Bellicum Pharmaceuticals (NASDAQ:BLCM) is an up-and-coming player in the hotly contested adoptive cell therapy space. Although Bellicum is trailing the industry leaders Kite Pharma and Juno Therapeutics in the race to bring one of these novel cell therapies to market, the company does sport a potential game changer with its proprietary Chemical Induction of Dimerization (CID) technology that's designed to make adoptive T cell therapies safer and more potent. Kite and Juno, after all, have both run into trouble with their initial product candidates from a safety standpoint, casting doubt on their ability to move into more profitable, earlier lines of treatment.
In a promising turn of events, Bellicum recently announced that it may even be able to leapfrog Kite and Juno -- at least in Europe. Specifically, the Houston-based drugmaker said that European authorities are open to considering a regulatory filing for the company's lead product candidate, BPX-501, in pediatric patients with leukemias, lymphomas, and rare inherited blood diseases.
The somewhat unusual part is that an approval would be based on the dual phase 1/2 study known as the BP-004 trial. In short, European regulators are apparently willing to forgo a large, randomized trial if BPX-501 continues to shine in its ongoing study, presumably due to the complete lack of treatments for these rare but deadly blood disorders.
In addition to BPX-501, Bellicum is also close to launching early stage clinical trials for its high-affinity T cell receptor (BPX-701) and GoCAR-T (BPX-601) product candidates. According to the company, BPX-701 will initially target blood-based disorders such as refractory or relapsed acute myeloid leukemia and myelodysplastic syndromes. And BPX-601 is set to enter a phase 1 study as a possible treatment for non-resectable pancreatic cancer.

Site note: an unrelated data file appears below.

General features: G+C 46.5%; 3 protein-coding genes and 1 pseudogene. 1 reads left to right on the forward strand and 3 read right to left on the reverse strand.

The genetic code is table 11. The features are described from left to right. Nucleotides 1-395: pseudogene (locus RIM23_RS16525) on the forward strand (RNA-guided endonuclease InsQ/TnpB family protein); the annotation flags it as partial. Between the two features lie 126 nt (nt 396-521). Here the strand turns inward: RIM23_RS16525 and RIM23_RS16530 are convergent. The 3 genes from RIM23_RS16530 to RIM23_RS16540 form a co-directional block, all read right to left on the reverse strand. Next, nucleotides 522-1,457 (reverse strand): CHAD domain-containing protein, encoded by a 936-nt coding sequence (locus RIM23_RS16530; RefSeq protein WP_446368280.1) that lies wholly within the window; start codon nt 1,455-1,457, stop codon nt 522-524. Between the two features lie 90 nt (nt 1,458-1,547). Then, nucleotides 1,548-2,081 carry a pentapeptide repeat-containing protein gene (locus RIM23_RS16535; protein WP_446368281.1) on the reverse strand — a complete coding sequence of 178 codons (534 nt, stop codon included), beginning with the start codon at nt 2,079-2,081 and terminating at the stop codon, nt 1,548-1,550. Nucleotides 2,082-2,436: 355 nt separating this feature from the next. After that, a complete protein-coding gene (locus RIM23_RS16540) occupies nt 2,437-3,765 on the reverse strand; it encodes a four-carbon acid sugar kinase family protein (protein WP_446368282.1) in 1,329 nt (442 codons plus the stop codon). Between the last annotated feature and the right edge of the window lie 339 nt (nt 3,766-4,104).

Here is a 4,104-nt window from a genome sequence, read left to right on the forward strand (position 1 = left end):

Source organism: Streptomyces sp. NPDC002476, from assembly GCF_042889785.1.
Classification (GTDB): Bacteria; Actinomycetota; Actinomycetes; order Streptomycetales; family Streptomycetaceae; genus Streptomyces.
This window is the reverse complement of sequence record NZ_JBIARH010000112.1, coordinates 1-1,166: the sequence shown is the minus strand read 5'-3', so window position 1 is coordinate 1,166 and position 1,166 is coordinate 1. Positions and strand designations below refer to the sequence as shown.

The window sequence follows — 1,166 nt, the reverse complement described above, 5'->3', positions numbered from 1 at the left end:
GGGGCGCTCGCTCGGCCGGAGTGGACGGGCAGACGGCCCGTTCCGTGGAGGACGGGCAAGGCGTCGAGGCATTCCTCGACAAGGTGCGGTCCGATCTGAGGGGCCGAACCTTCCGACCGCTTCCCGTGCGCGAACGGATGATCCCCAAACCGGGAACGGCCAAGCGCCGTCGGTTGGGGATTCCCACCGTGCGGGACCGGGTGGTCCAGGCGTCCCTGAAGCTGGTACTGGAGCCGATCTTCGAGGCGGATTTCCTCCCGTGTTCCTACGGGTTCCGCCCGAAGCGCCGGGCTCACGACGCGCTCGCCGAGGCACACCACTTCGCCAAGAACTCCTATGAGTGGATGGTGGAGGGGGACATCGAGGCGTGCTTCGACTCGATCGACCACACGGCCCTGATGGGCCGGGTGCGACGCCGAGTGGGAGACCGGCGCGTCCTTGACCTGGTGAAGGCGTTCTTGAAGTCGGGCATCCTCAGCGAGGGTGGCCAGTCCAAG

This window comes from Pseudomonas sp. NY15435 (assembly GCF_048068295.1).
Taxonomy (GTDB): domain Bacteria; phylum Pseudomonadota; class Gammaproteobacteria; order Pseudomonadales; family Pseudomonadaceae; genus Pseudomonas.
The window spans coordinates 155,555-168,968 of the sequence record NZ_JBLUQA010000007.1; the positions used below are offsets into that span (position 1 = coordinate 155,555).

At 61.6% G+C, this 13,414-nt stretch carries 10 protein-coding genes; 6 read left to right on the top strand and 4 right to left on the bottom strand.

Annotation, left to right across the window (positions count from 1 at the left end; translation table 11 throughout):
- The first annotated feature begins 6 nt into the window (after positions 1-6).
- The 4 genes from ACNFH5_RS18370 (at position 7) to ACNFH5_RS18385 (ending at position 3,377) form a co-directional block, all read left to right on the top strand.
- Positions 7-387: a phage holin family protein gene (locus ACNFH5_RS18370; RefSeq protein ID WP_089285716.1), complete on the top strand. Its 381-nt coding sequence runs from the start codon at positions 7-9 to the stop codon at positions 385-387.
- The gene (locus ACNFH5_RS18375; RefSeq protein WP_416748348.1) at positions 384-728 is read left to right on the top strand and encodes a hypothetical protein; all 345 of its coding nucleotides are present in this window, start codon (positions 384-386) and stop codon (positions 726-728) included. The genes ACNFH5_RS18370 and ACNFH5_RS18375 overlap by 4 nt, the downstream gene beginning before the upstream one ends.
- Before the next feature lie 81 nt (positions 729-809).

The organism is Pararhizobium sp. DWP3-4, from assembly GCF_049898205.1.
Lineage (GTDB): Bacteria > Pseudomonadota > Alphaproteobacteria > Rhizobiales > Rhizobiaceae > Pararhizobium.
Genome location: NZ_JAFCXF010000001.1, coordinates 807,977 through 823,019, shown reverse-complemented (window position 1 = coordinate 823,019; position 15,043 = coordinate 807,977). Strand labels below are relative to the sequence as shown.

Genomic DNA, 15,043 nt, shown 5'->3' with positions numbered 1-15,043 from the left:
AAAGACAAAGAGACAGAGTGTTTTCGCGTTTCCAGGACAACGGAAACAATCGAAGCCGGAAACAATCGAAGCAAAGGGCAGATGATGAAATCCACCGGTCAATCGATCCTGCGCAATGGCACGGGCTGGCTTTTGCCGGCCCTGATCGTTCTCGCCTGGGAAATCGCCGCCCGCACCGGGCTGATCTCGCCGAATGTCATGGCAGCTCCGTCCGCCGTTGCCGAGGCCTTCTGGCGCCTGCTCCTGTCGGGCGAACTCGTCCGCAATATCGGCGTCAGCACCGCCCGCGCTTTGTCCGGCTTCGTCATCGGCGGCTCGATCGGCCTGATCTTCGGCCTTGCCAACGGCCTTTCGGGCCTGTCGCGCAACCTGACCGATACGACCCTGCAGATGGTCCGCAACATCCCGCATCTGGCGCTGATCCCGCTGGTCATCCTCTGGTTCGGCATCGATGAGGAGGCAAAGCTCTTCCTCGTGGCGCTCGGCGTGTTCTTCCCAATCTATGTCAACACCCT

Although Bellicum's cell-based platform has been progressing at breakneck speed lately, the market apparently hasn't taken notice. Bellicum's market cap of around $508 million, after all, is just a small fraction of the multi-billion dollar valuations of its lead competitors Kite and Juno.
To be fair, Kite and Juno's far higher market caps are partly the result of major partnering deals with bigger biotechs. But that fact doesn't totally explain Bellicum's comparatively meager valuation, especially since the biotech is pursuing a handful of therapies with blockbuster potential, and its CID platform could become the gold standard for adoptive cell therapies in general.
Time to buy?
Clinical-stage biotechs are always a high-risk investment. That being said, Agenus and Bellicum are both in the process of building out diverse clinical pipelines aimed at treating several high-value conditions. So, while undoubtedly risky, these two biotechs do offer investors some insurance in the event of a clinical or regulatory setback in the near term. And that's perhaps the main reason that these two stocks might be worth buying ahead of their upcoming catalysts. After all, it's not particularly common for small-cap cancer therapy stocks to sport multiple blockbuster product candidates.